smoogen at lanl.gov
Tue May 11 14:10:30 UTC 2004
On Tue, 2004-05-11 at 08:05, Dennis Gilmore wrote:
> Once upon a time Wednesday 12 May 2004 12:00 am, Chris Ricker wrote:
> > On Tue, 11 May 2004, Dennis Gilmore wrote:
> > Why invent a new caching? We already have an off-line authentication system
> > -- standard Unix authentication. Rather than caching authentication, I'd
> > just like fall back to local accounts when disconnected. When I'm in the
> > airport, I should still be able to log into my laptop authenticating
> > against /etc/shadow even though I'm either not on a network, or on a
> > network but not able to access my ldap server, my kdc, etc.
> > later,
> > chris
> because organisations with thousands of users want to setup authentication
> once only in a central place and have that information used for many
> different services and servers as well as different machines.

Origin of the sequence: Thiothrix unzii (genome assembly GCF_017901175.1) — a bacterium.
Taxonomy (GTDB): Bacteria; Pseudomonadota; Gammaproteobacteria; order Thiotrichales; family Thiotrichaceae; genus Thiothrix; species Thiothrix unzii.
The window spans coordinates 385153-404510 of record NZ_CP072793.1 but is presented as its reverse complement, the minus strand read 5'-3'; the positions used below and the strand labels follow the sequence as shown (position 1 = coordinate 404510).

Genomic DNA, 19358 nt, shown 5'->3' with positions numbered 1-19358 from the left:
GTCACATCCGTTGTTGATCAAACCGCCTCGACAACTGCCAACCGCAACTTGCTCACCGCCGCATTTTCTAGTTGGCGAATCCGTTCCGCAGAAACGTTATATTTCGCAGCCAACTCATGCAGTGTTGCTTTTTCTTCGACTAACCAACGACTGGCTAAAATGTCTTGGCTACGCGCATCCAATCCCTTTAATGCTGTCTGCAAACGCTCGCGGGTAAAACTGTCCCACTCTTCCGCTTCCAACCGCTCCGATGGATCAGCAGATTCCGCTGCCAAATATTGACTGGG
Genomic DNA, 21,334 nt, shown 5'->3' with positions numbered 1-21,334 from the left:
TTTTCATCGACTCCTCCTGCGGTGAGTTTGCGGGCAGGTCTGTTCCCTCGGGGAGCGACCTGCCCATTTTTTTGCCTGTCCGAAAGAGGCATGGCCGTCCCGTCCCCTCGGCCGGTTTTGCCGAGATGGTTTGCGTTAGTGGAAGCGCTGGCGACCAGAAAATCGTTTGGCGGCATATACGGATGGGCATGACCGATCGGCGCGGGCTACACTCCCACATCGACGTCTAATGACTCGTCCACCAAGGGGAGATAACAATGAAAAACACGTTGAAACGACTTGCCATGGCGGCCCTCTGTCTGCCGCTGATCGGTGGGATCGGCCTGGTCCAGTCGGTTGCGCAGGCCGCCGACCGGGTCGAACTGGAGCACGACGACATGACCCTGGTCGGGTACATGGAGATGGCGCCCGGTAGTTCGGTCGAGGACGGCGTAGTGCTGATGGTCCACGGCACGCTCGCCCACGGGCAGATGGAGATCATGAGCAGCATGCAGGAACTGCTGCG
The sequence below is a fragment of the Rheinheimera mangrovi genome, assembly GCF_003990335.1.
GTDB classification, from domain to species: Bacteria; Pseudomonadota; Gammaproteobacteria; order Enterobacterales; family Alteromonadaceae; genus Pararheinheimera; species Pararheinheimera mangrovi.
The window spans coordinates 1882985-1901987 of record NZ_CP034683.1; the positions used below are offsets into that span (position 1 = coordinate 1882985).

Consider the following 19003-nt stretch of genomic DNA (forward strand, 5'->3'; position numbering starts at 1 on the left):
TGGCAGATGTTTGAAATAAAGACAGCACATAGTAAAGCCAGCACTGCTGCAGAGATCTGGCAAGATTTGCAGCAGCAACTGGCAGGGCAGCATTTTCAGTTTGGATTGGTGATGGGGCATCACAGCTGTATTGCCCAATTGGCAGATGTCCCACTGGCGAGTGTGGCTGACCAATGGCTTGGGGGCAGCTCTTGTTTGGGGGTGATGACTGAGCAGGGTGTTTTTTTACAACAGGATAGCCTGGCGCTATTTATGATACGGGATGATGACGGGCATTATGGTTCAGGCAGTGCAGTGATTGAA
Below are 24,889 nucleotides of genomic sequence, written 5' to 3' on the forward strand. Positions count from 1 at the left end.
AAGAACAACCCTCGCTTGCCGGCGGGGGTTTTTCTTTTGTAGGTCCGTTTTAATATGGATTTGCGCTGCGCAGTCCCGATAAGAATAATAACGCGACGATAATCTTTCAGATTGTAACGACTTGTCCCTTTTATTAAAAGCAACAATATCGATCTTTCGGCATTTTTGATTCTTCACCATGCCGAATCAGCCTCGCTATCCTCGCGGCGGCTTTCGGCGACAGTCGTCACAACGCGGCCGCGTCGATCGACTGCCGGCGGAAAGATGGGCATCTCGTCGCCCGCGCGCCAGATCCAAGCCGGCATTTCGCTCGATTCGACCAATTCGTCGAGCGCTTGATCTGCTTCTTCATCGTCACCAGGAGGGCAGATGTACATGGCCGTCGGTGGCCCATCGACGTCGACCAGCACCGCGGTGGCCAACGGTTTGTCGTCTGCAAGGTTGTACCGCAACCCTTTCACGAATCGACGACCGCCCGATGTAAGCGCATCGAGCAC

The standard way I have seen it implemented on other versions of Linux
(here and other large organizations) is that the central authentication
is used first in the pam stack and if it fails/isnt available you get
authorized against the local password db which if it works lets you in.
In this scenario the person only gets network credentials if the
kerberos server is there and cant get off the box otherwise. Anything
else is considered too security prone because the attacker already has
physical access to the asset.
Stephen John Smoogen smoogen at lanl.gov
Los Alamos National Lab CCN-5 Sched 5/40 PH: 4-0645
Ta-03 SM-1498 MailStop B255 DP 10S Los Alamos, NM 87545
-- You should consider any operational computer to be a security problem --
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